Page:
Phase 1 Study of Safety and Preliminary Clinical Activity of JNJ-63898081, a PSMA and CD3 Bispecific Antibody, for Metastatic Castration-Resistant Prostate Cancer.

Cancer immunotherapies have limited efficacy in prostate cancer due to the immunosuppressive prostate microenvironment. Prostate specific membrane antigen (PSMA) expression is prevalent in prostate cancer, preserved during malignant transformation, and increases in response to anti-androgen therapies, making it a commonly targeted tumor associated antigen for prostate cancer. JNJ-63898081 (JNJ-081) is a bispecific antibody targeting PSMA-expressing tumor cells and CD3-expressing T cells, aiming to overcome immunosuppression and promoting antitumor activity.

We conducted a phase 1 dose escalation study of JNJ-081 in patients with metastatic castration-resistance prostate cancer (mCRPC). Eligible patients included those receiving ≥1 prior line treatment with either novel androgen receptor targeted therapy or taxane for mCRPC. Safety, pharmacokinetics, and pharmacodynamics of JNJ-081, and preliminary antitumor response to treatment were evaluated. JNJ-081 was administered initially by intravenous (IV) then by subcutaneous (SC) route.

Thirty-nine patients in 10 dosing cohorts received JNJ-081 ranging from 0.3 µg/kg to 3.0 µg/kg IV and 3.0 µg/kg to 60 µg/kg SC (with step-up priming used at higher SC doses). All 39 patients experienced ≥1 treatment-emergent AE, and no treatment-related deaths were reported. Dose-limiting toxicities were observed in 4 patients. Cytokine release syndrome (CRS) was observed at higher doses with JNJ-081 IV or SC; however, CRS and infusion-related reaction (IRR) were reduced with SC dosing and step-up priming at higher doses. Treatment doses >30 µg/kg SC led to transient PSA decreases. No radiographic responses were observed. Anti-drug antibody responses were observed in 19 patients receiving JNJ-081 IV or SC.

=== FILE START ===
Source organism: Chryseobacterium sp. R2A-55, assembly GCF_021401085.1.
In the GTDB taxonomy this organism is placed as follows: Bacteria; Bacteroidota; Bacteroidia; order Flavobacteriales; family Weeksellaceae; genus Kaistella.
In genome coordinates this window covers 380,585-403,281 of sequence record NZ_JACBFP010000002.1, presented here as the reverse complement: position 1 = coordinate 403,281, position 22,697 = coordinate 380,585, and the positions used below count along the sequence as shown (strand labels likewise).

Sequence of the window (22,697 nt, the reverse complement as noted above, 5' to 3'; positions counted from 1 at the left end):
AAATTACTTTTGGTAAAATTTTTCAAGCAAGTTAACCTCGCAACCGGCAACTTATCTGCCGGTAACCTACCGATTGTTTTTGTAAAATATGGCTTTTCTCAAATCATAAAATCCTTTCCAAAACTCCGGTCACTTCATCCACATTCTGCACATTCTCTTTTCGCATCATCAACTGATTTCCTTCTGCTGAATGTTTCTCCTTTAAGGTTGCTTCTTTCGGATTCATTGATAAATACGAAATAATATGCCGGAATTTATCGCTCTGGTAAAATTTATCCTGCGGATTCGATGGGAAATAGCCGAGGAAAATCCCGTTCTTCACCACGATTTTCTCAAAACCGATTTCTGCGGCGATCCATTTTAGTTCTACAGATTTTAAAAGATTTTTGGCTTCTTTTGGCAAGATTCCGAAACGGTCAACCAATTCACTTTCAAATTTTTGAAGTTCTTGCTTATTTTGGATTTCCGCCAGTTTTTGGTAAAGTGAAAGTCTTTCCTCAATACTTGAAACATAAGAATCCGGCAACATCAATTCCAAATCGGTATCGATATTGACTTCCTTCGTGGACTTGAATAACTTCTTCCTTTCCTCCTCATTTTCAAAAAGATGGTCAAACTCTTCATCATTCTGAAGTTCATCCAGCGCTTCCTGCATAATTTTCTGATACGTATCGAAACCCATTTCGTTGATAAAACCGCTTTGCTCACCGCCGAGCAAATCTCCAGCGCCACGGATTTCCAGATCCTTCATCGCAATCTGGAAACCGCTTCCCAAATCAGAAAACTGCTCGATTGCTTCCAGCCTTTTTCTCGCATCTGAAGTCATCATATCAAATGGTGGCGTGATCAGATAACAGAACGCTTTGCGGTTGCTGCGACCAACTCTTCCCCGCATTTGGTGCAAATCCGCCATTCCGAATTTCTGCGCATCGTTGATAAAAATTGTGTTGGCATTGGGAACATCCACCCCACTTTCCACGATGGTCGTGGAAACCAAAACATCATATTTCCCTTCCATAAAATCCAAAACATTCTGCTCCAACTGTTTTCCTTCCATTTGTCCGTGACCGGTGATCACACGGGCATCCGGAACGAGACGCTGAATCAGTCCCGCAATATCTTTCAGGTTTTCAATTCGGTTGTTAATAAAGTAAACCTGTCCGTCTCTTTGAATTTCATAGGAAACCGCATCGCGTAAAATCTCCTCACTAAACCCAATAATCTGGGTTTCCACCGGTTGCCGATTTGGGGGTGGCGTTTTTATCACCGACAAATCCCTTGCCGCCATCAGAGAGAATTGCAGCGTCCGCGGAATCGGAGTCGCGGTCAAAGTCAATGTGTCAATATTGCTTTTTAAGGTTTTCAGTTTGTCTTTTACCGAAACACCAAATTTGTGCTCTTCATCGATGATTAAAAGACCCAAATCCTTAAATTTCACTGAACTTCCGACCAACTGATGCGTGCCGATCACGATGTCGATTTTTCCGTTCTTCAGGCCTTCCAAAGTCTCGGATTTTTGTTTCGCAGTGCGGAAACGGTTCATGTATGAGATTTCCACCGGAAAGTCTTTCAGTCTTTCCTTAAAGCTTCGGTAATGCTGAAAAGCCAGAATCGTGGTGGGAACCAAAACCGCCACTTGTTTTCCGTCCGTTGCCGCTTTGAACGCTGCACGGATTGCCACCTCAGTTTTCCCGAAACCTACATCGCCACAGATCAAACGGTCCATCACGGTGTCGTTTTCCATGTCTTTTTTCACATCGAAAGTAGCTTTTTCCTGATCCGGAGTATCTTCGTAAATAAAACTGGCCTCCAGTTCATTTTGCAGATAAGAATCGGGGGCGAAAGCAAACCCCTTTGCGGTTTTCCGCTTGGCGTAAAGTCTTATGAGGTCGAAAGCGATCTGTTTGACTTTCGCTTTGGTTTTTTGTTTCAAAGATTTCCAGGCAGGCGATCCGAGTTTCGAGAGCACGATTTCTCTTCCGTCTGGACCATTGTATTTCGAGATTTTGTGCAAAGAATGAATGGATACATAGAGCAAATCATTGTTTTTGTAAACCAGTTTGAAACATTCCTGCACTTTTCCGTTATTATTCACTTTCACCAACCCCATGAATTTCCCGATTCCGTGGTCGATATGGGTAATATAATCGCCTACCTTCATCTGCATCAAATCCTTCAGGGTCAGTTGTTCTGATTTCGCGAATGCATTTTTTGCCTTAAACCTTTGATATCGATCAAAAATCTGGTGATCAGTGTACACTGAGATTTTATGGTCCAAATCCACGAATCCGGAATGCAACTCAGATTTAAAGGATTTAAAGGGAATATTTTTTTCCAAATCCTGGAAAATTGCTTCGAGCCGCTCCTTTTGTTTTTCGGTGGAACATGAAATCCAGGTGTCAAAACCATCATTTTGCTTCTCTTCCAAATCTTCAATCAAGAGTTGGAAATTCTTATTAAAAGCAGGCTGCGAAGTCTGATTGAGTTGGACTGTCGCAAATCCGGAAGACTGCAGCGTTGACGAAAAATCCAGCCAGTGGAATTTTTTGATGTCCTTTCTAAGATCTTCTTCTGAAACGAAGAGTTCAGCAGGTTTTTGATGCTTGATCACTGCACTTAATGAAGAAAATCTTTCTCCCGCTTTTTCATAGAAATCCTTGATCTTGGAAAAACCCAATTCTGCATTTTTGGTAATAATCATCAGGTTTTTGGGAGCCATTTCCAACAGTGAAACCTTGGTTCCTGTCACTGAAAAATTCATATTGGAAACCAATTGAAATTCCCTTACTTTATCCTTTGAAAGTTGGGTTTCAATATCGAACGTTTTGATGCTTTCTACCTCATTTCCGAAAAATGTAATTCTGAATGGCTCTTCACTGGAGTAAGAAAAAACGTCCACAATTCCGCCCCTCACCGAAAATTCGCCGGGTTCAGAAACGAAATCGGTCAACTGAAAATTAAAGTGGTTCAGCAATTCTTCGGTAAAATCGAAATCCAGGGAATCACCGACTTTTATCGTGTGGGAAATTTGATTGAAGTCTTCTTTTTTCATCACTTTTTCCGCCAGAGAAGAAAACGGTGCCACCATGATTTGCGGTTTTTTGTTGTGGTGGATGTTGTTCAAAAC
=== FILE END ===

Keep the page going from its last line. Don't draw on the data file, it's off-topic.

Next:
JNJ-081 dosing led to transient declines in PSA in patients with mCRPC. CRS and IRR could be partially mitigated by SC dosing, step-up priming, and a combination of both strategies. T cell redirection for prostate cancer is feasible and PSMA is a potential therapeutic target for T cell redirection in prostate cancer.

Clinical genitourinary cancer. 2023 Feb 28 [Epub ahead of print]

Emerson A Lim, Michael T Schweizer, Kim N Chi, Rahul Aggarwal, Neeraj Agarwal, James Gulley, Edward Attiyeh, James Greger, Shujian Wu, Pharavee Jaiprasart, John Loffredo, Nibedita Bandyopadhyay, Hong Xie, Aaron R Hansen

Columbia University Medical Center, New York, NY., University of Washington; Fred Hutchinson Cancer Center, Seattle, WA., BC Cancer- Vancouver Centre, Vancouver, BC, Canada., UCSF Helen Diller Family Comprehensive Cancer Center, San Francisco, CA., Huntsman Cancer Institute, University of Utah, Salt Lake City, UT., National Cancer Institute, National Institutes of Health, Bethesda, MD., Janssen Research & Development, Spring House, PA., Janssen Research & Development, Horsham, PA., Janssen Research & Development, Raritan, NJ., Princess Alexandria Hospital, Queensland Health, Brisbane, QLD, Australia. Electronic address: .